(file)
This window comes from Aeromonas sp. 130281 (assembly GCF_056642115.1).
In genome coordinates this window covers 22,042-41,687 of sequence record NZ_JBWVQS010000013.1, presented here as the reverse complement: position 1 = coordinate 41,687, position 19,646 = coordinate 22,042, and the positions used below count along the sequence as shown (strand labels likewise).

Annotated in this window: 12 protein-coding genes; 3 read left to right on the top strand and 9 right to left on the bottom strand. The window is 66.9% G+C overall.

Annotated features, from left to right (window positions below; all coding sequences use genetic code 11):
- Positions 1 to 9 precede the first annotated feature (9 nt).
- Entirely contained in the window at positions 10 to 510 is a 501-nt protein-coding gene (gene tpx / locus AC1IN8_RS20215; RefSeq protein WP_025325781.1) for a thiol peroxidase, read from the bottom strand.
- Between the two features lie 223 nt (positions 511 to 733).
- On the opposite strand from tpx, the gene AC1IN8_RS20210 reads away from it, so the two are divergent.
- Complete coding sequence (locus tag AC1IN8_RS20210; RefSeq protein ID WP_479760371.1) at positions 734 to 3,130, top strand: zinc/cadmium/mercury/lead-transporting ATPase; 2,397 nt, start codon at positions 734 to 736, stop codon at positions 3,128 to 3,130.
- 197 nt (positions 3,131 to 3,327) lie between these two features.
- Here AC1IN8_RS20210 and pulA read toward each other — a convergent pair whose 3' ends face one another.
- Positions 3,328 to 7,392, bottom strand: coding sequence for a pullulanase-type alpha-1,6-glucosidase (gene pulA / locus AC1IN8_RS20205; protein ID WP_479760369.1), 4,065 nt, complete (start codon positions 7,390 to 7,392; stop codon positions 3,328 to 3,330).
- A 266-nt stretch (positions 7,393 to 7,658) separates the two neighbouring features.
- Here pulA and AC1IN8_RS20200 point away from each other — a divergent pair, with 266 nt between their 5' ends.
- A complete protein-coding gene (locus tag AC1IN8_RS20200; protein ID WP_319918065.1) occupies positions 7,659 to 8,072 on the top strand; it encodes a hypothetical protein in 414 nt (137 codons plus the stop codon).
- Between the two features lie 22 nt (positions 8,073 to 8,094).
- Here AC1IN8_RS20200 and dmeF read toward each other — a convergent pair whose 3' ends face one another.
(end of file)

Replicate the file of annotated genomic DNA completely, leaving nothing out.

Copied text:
This window comes from Aeromonas sp. 130281 (assembly GCF_056642115.1).
In genome coordinates this window covers 22,042-41,687 of sequence record NZ_JBWVQS010000013.1, presented here as the reverse complement: position 1 = coordinate 41,687, position 19,646 = coordinate 22,042, and the positions used below count along the sequence as shown (strand labels likewise).

Annotated in this window: 12 protein-coding genes; 3 read left to right on the top strand and 9 right to left on the bottom strand. The window is 66.9% G+C overall.

Annotated features, from left to right (window positions below; all coding sequences use genetic code 11):
- Positions 1 to 9 precede the first annotated feature (9 nt).
- Entirely contained in the window at positions 10 to 510 is a 501-nt protein-coding gene (gene tpx / locus AC1IN8_RS20215; RefSeq protein WP_025325781.1) for a thiol peroxidase, read from the bottom strand.
- Between the two features lie 223 nt (positions 511 to 733).
- On the opposite strand from tpx, the gene AC1IN8_RS20210 reads away from it, so the two are divergent.
- Complete coding sequence (locus tag AC1IN8_RS20210; RefSeq protein ID WP_479760371.1) at positions 734 to 3,130, top strand: zinc/cadmium/mercury/lead-transporting ATPase; 2,397 nt, start codon at positions 734 to 736, stop codon at positions 3,128 to 3,130.
- 197 nt (positions 3,131 to 3,327) lie between these two features.
- Here AC1IN8_RS20210 and pulA read toward each other — a convergent pair whose 3' ends face one another.
- Positions 3,328 to 7,392, bottom strand: coding sequence for a pullulanase-type alpha-1,6-glucosidase (gene pulA / locus AC1IN8_RS20205; protein ID WP_479760369.1), 4,065 nt, complete (start codon positions 7,390 to 7,392; stop codon positions 3,328 to 3,330).
- A 266-nt stretch (positions 7,393 to 7,658) separates the two neighbouring features.
- Here pulA and AC1IN8_RS20200 point away from each other — a divergent pair, with 266 nt between their 5' ends.
- A complete protein-coding gene (locus tag AC1IN8_RS20200; protein ID WP_319918065.1) occupies positions 7,659 to 8,072 on the top strand; it encodes a hypothetical protein in 414 nt (137 codons plus the stop codon).
- Between the two features lie 22 nt (positions 8,073 to 8,094).
- Here AC1IN8_RS20200 and dmeF read toward each other — a convergent pair whose 3' ends face one another.